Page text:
The Information, media and telecommunications industry recorded the highest proportion of businesses engaged in some type of collaborative arrangement (25%), followed by Mining (24%). The Information, media and telecommunications industry recorded the highest level of businesses with joint production of goods and services (16%) followed by those in Mining (12%). Businesses in Mining had the highest proportion of joint research and development (14%), while businesses in Retail trade had the highest proportion of joint buying (12%), nearly double the next highest industry, Wholesale trade (7%).

Innovation-active businesses (22%) were more than three times as likely to be involved in a collaborative arrangement than non innovation-active businesses (7%).


WORKING ARRANGEMENTS

Businesses were asked to identify if they offered a range of working arrangements to their employees during the year ended 30 June 2011. Businesses were asked to select all that applied from the list of working arrangements shown in the table below..

Employee working arrangements, by employment size(a)(b), 2010 - 11

0-4 persons
5-19 persons
20-199 persons
200 or more persons
Total
%
%
%
%
%

Businesses offering:
flexible work hours (e.g. to enable employees to deal with non-work issues)
47.5
64.7
69.6
88.1
54.8
ability to buy extra annual leave, cash out annual leave or take leave without pay
11.6
28.2
48.1
71.5
19.9
selection of own roster or shifts
19.1
27.5
28.3
33.2
22.5
job sharing
7.1
16.5
20.0
40.2
11.2
ability for staff to work from home
21.8
17.7
32.6
57.9
21.5
paid parental leave
2.3
6.0
18.4
48.5
4.9
flexible use of personal sick, unpaid or compassionate leave (e.g. to care for other people who are sick)
17.0
34.2
60.0
84.7
26.0

(a) Proportions are of all businesses in each output category.
(b) Businesses could identify more than one type of working arrangement and were not required to report working arrangements other than those listed.


The most common type of working arrangement offered by businesses was flexible work hours (55%). This was over twice the proportion of the next most common working arrangement, flexible use of personal sick, unpaid or compassionate leave (26%) and selection of own roster or shifts (22%). Only 5% of businesses offered paid parental leave. The proportion of businesses offering job sharing to employees ranged from 7% of businesses with 0-4 persons employed, to 40% of businesses with 200 or more persons employed.

Businesses in Health care and social assistance were the most likely to offer flexible work hours (73%), selection of own roster or shifts (46%) and job sharing (28%). Construction had the lowest proportion of businesses offering paid parental leave (2%), selection of own roster or shifts (10%) and job sharing (3%).

Over two thirds of innovation-active businesses (68%) offered flexible work hours, compared with less than half of non innovation-active businesses (46%).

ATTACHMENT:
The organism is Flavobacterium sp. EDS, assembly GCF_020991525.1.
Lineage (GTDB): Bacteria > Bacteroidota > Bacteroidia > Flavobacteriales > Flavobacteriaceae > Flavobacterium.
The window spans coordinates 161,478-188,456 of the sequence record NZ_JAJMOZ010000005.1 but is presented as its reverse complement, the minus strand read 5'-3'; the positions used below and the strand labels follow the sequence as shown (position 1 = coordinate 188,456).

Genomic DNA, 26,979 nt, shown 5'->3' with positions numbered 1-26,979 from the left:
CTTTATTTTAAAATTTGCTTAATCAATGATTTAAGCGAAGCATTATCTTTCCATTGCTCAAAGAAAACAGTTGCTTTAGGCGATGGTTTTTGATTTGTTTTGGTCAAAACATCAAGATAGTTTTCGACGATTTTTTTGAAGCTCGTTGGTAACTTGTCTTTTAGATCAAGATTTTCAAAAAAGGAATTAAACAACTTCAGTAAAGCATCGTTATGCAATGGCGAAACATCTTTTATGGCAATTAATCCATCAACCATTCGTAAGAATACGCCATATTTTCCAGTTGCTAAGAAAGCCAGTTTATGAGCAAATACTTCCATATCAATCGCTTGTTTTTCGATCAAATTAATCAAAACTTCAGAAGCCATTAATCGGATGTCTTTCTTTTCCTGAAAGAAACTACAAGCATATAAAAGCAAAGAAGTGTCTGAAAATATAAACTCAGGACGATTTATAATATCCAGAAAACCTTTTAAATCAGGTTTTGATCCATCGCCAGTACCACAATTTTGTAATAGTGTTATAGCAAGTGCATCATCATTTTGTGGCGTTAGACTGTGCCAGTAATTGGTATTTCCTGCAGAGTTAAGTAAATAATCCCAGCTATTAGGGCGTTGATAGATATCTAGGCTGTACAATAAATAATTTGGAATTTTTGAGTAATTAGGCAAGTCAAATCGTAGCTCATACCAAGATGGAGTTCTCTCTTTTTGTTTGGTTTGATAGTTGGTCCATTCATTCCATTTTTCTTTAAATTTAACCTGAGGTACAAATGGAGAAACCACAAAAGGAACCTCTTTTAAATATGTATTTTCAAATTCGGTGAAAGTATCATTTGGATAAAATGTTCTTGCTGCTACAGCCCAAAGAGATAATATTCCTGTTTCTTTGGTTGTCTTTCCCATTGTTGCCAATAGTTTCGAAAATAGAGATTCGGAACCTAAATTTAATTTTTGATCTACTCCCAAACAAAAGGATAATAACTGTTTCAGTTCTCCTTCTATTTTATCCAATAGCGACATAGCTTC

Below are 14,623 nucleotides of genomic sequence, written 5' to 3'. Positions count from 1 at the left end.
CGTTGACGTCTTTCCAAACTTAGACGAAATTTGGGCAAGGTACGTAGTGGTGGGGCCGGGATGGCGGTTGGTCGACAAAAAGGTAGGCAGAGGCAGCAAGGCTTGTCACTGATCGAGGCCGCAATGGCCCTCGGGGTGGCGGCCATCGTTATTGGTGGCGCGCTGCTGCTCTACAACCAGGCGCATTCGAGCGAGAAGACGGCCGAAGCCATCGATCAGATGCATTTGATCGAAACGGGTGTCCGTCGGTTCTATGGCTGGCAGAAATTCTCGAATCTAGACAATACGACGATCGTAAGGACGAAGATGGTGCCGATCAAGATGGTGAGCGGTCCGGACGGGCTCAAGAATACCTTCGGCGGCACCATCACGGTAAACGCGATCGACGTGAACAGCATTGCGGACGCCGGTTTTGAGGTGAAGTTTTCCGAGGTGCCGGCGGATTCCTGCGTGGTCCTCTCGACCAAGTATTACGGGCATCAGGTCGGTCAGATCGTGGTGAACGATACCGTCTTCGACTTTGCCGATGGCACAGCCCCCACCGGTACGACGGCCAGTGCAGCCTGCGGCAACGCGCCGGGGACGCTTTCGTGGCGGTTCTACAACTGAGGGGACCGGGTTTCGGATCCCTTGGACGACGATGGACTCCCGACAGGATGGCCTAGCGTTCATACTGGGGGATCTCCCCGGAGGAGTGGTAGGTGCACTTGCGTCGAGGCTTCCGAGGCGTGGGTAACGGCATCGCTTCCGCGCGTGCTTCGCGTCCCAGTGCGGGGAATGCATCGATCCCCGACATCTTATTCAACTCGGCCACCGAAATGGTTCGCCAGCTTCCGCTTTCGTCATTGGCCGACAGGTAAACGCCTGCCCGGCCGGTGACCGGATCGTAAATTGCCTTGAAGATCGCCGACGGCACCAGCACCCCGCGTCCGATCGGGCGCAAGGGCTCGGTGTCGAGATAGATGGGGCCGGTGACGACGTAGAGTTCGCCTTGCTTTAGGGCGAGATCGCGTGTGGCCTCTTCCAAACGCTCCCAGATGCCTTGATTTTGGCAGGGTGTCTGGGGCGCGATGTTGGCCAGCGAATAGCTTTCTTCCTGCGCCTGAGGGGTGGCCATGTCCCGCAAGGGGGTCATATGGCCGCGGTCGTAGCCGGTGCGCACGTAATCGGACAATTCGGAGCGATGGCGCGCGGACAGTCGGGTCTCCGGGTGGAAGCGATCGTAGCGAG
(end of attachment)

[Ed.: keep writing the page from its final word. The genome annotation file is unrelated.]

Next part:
INTELLECTUAL PROPERTY

Businesses were asked what methods were used to protect their intellectual property during the year ended 30 June 2011.

Intellectual property protection methods, by employment size(a)(b), 2010 - 11

0-4 persons
5-19 persons
20-199 persons
200 or more persons
Total
%
%
%
%
%

Patents
2.4
3.6
7.9
18.2
3.3
Registration of design
3.1
3.8
7.2
16.0
3.7
Copyright or trademark
6.9
10.3
21.1
44.4
9.2
Secrecy/confidentiality(c)
8.6
17.3
22.6
44.3
12.5
Complexity of product design
1.9
4.2
5.7
8.5
2.9
Any of the above methods(d)
15.7
25.4
39.1
66.8
20.8
No intellectual property protection methods
84.3
74.6
60.9
33.2
79.2

(a) Proportions are of all businesses in each output category.
(b) Businesses could identify more than one type of intellectual property protection method.
(c) Secrecy includes electronic protection methods.
(d) Includes other intellectual property protection methods.


Overall, four in five businesses did not use any type of intellectual property protection method.

The most common methods of intellectual property protection were secrecy (12%) and copyright (9%), whereas all remaining methods were reported by less than 4% of all businesses.

Across each of the specified intellectual property protection methods, the proportion of businesses that reported their use increased with each successive employment size range. Secrecy was the most commonly reported intellectual property protection method for each of the employment size ranges.

Patents (9%) and registration of design (8%) were most frequently used in the Wholesale trade industry to protect intellectual property. Copyright was most commonly used in Information media and telecommunications (26%), secrecy (28%) was highest in the Financial and insurance services industry and complexity of product design was most frequently reported by businesses in Manufacturing (8%).

Innovation-active businesses (34%) were almost three times as likely to use any intellectual property protection methods than non innovation-active businesses (12%).